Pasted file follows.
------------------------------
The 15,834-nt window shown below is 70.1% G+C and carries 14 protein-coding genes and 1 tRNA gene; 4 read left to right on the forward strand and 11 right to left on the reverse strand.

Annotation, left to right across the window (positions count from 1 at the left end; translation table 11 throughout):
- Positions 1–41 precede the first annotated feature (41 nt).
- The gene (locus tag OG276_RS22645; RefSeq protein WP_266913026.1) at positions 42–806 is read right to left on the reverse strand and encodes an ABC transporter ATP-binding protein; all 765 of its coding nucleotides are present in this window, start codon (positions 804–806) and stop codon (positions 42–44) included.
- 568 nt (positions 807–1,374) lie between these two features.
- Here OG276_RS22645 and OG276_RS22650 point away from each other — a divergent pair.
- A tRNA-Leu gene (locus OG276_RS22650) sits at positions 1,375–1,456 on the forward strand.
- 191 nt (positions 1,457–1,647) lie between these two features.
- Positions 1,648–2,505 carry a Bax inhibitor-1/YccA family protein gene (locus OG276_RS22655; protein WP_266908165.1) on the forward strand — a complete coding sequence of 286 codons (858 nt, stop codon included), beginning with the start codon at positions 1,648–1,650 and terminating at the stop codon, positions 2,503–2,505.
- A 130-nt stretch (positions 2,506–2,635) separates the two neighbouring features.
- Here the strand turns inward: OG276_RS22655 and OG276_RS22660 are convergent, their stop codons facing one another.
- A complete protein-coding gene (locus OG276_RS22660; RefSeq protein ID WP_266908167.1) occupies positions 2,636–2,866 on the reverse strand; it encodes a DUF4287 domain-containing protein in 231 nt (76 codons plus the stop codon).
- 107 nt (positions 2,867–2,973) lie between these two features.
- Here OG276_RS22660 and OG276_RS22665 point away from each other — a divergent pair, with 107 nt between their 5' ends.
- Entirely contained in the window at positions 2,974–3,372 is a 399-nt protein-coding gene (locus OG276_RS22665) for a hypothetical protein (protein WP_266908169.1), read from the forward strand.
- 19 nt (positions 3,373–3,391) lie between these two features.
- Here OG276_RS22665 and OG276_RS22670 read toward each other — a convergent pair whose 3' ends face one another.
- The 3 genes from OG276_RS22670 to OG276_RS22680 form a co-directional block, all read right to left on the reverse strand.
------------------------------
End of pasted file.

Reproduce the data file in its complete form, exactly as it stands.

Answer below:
The 15,834-nt window shown below is 70.1% G+C and carries 14 protein-coding genes and 1 tRNA gene; 4 read left to right on the forward strand and 11 right to left on the reverse strand.

Annotation, left to right across the window (positions count from 1 at the left end; translation table 11 throughout):
- Positions 1–41 precede the first annotated feature (41 nt).
- The gene (locus tag OG276_RS22645; RefSeq protein WP_266913026.1) at positions 42–806 is read right to left on the reverse strand and encodes an ABC transporter ATP-binding protein; all 765 of its coding nucleotides are present in this window, start codon (positions 804–806) and stop codon (positions 42–44) included.
- 568 nt (positions 807–1,374) lie between these two features.
- Here OG276_RS22645 and OG276_RS22650 point away from each other — a divergent pair.
- A tRNA-Leu gene (locus OG276_RS22650) sits at positions 1,375–1,456 on the forward strand.
- 191 nt (positions 1,457–1,647) lie between these two features.
- Positions 1,648–2,505 carry a Bax inhibitor-1/YccA family protein gene (locus OG276_RS22655; protein WP_266908165.1) on the forward strand — a complete coding sequence of 286 codons (858 nt, stop codon included), beginning with the start codon at positions 1,648–1,650 and terminating at the stop codon, positions 2,503–2,505.
- A 130-nt stretch (positions 2,506–2,635) separates the two neighbouring features.
- Here the strand turns inward: OG276_RS22655 and OG276_RS22660 are convergent, their stop codons facing one another.
- A complete protein-coding gene (locus OG276_RS22660; RefSeq protein ID WP_266908167.1) occupies positions 2,636–2,866 on the reverse strand; it encodes a DUF4287 domain-containing protein in 231 nt (76 codons plus the stop codon).
- 107 nt (positions 2,867–2,973) lie between these two features.
- Here OG276_RS22660 and OG276_RS22665 point away from each other — a divergent pair, with 107 nt between their 5' ends.
- Entirely contained in the window at positions 2,974–3,372 is a 399-nt protein-coding gene (locus OG276_RS22665) for a hypothetical protein (protein WP_266908169.1), read from the forward strand.
- 19 nt (positions 3,373–3,391) lie between these two features.
- Here OG276_RS22665 and OG276_RS22670 read toward each other — a convergent pair whose 3' ends face one another.
- The 3 genes from OG276_RS22670 to OG276_RS22680 form a co-directional block, all read right to left on the reverse strand.